The stark images from the video of George Floyd’s death led to the most significant collective demonstration of civil unrest in generations. This event was a tipping point, the latest in a series of police and community violence against people of color, most especially Black and African Americans. This Center was created to acknowledge past inaction and take concrete steps toward addressing systemic inequalities.
We cannot ignore that America’s foundation is rooted in slavery, an institution that persisted for more than 200 years. That legacy did not end in 1865 with abolition. We note our country’s troubled past and present with lynchings, Jim Crow laws, mass incarceration, voter suppression, economic redlining, zoning laws, and lending and hiring practices that created concentrations of poverty, unequal education, inadequate health care, and disproportionate rates of unemployment in the Black community. Justice in this country has not been blind or equal. While we acknowledge some progress, we recognize that the legacy of slavery persists to this day in both overt acts of discrimination and in more subtle and pernicious attitudes, behaviors, and laws.
Get Involved: Contact The AFSCRE
The Center has embraced a thematic approach to the Firm’s substantial pro bono commitment, devoting thousands of hours by 98 lawyers on projects that specifically further the goals of racial justice and equity. Among our accomplishments, we highlight our Partnership with Thurgood Marshall Civil Rights Center and Affiliations with NAACP LDF and LCCUL:
- We supported the Thurgood Marshall Civil Rights Center at Howard University in drafting legislation to introduce in Congress. The legislation would create a fund to provide behavioral health support to people who have been victims of police violence. We are working with Congresswoman Cori Bush to advocate on the Hill and get the Bill introduced and passed into law.
Texas Voting Rights
- We represent NAACP LDF in a challenge to voting laws passed by the Texas legislature after the 2020 election. The LDF believes the laws restrict access to voting, will disproportionately impact minority voters, and is unconstitutional.
- We researched and provided responses to a request for information from the White House Office of Science and Technology Policy (OSTP). The request issued by OSTP focuses on the public and private sector uses of biometric technologies. Biometric, artificial intelligence, and other similar technologies, including facial recognition technology have been continuously shown to have racial bias. This raises concerns about disparate impacts on communities of color, such as through racial profiling, mass surveillance, and its misuse by law enforcement. The comment to the OSTP will focus on Title VI and how it applies to these technologies.
Center for American Progress
- We were engaged to provide advice relating to the laws of a variety of states relating to the process for the certification of elections, remedies for failing to properly do so and other matters relating to free and fair elections.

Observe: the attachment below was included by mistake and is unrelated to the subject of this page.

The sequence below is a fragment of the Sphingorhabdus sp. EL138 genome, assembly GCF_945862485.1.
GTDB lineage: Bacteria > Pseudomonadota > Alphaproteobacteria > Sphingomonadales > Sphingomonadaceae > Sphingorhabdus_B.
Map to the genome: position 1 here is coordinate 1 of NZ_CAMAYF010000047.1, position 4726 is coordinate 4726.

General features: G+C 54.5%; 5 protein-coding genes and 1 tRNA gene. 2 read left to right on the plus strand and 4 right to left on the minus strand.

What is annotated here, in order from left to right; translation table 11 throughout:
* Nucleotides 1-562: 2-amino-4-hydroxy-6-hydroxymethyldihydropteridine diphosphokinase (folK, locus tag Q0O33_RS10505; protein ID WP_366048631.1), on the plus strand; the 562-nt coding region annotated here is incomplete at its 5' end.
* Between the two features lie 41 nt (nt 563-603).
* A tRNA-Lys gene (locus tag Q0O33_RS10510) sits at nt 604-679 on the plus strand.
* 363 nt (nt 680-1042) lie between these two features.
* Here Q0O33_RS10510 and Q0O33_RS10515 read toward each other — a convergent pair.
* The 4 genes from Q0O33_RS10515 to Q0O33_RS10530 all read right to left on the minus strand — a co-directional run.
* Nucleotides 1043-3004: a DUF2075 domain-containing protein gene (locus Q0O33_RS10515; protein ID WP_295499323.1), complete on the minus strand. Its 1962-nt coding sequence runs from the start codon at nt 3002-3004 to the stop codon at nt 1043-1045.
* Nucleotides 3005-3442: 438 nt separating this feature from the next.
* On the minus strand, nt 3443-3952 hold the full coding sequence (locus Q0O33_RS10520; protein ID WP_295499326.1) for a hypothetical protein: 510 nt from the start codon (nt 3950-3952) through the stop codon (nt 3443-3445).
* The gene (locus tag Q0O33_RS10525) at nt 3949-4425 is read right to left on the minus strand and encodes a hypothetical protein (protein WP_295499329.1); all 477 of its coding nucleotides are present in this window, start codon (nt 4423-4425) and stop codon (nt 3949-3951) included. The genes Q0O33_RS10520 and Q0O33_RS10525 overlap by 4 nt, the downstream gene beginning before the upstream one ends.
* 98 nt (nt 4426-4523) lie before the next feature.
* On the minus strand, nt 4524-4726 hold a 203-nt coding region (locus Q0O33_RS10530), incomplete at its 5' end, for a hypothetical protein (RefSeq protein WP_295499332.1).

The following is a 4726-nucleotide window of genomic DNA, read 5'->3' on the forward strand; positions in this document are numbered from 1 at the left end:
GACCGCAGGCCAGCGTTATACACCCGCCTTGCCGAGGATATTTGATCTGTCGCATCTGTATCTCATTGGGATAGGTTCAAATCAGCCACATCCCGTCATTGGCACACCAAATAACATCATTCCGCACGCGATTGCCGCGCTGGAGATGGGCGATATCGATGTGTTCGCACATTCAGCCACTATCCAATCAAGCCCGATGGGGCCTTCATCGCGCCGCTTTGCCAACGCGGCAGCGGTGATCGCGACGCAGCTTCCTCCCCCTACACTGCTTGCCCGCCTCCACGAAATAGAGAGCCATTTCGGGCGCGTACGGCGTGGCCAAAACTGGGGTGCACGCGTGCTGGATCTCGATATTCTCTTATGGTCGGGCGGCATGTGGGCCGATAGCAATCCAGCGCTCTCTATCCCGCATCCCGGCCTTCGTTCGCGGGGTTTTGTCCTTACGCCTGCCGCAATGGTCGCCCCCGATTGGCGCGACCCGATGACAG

Chicago Police Monitorship
- Maggie Hickey was appointed as the Independent Monitor after the US Attorney General launched a civil rights investigation into the Chicago Police Department’s (CPD) policing practices, where the US Department of Justice (DOJ) found a longstanding, pervasive “pattern or practice” of civil rights abuses by the CPD. The Office of the Illinois Attorney General sued the City of Chicago to address the DOJ’s findings and negotiated a Consent Decree with the City of Chicago. The Independent Monitoring Team is required to regularly assess and report on the City of Chicago’s and the CPD’s progress on the reform efforts. Maggie’s team issued its fifth semi-annual monitoring report on April 11, finding the CPD to be in at least the first of three stages of compliance with over 70% paragraphs with requirements in the Consent Decree.
“As a law firm, we have a central role to play in the process of reconciliation. As lawyers, we have a special responsibility to promote values of justice, fairness, and equality in the law and in practice. ArentFox Schiff has the resources, talent, and prominence to effect change and bring about meaningful reform.”
– Mark M. Katz, Of Counsel
“ArentFox Schiff was founded in part because of lawyers who experienced a system of prejudice and exclusion, and we have worked to create a welcoming and nurturing environment for lawyers and staff from all backgrounds. With the legacy of the Firm’s founder Al Arent clearly in mind, we acknowledge the urgent need to take action and do more.”
– Cristina A. Carvalho, Firmwide Co-Managing Partner
At Work Supporting and coordinating initiatives to promote equality for Black people and other people of color at the Firm and in the legal community.
In the Law Initiating and supporting pro bono activities to promote racial justice in all of our communities.
Through Education Sponsoring workshops and educational sessions to advance the Mission.
In Policy Advocating for legislative reform.
In Communities Strengthening our partnerships with existing organizations that are dedicated to racial justice, ending discrimination, and social reform for members of the Black community and communities of color.